The Crossings will not be hosting any NCAA championships. But this city-owned, 18-hole layout with five sets of tees, seven miles of cart paths and five bridges that cross environmentally sensitive areas (hence the course name) is also a good test of golf. In addition, it is one of the most interesting layouts I have ever played – from a design standpoint, to be sure, and also for its terrain, which is so rugged in places that golfers must sign an insurance release before play, lest they lose control of their golf carts on one of the hills or curves. The views of the Pacific Ocean give the course a sense of the singular, too, and so does the near-constant humming from nearby power lines and the sights of planes on final approach to the McClellan-Palomar Airport.
Opened in the summer of 2007 and designed by Greg Nash, The Crossings is also noteworthy for taking 17 years to build and costing roughly $70 million to complete, an amount that was reported at the time to be a record for the building of a U.S. golf course. Part of that was no doubt the result of the construction challenges the site presented. But the overruns in time and money also were due to the ecological concerns of the community. In the end, Carlsbad preserved a tad more than 200 acres of open space (with walking trails) on the property while also allocating a bit less than that for the golf course and associated grounds, including a 28,000-square-foot clubhouse.
As for the course itself, it boasted an intriguing mix of holes as well as generous fairways, large greens and the chance to hit a lot of different shots. I also was glad finally to have made my way to a layout I had seen from afar during past trips here but had never actually visited.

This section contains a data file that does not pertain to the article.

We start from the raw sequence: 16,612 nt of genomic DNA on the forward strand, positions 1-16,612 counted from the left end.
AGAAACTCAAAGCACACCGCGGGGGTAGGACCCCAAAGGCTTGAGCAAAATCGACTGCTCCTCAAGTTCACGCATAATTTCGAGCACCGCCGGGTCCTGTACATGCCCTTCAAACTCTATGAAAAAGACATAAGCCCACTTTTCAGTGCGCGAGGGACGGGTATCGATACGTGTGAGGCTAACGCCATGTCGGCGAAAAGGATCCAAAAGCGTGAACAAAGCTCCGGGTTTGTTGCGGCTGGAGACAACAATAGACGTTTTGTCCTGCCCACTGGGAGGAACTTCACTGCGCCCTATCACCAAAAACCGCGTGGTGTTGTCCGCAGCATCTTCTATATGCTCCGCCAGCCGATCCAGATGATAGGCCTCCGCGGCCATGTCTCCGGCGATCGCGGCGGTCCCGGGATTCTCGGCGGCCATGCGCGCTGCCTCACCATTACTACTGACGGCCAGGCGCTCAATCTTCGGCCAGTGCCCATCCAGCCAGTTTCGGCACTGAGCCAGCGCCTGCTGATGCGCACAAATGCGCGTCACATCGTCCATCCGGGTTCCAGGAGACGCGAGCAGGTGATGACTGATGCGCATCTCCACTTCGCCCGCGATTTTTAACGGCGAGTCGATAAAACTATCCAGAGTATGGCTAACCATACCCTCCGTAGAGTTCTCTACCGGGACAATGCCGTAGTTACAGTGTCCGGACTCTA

Another pleasant surprise on this journey was an afternoon at the Carlsbad Aquafarm, which has been operating since 1952 but has only recently opened to public tours and events such as twilight barbecue oyster tastings. Our visit started with an explanation about how oysters and mussels are nurtured in arrays of trays that are submerged in a sort of lagoon that is separated from the Pacific Ocean only by U.S. Route 101 and then farmed. Oysters were our focus this day, specifically a variety dubbed Pinnacle Points, which run anywhere from 2 to 5 inches in size, and Carlsbad Blonds, which are slightly bigger (3 to 6 inches) and brinier. And much to my delight, the experience also included a chance to shuck a bunch of these mollusks and then slurp down their sweet meat and somewhat salty “liquor” from their shells.
From there, we made our way to the rooftop of an Italian eatery called 264 Fresco. We drank wine and sampled plates of antipasto that included everything from marinated artichoke hearts and fried calamari to slices of fresh tomatoes and slabs of mozzarella. The fronds of nearby palm trees rustled in the wind and waters of the Pacific glistened under the moonlight as we supped.
Who knew that a place that heretofore had been all about business could be so fun?
Top: The par-4 finishing hole at Aviara
Background: La Costa Champions Course
PHOTOS COURTESY OF VISIT CARLSBAD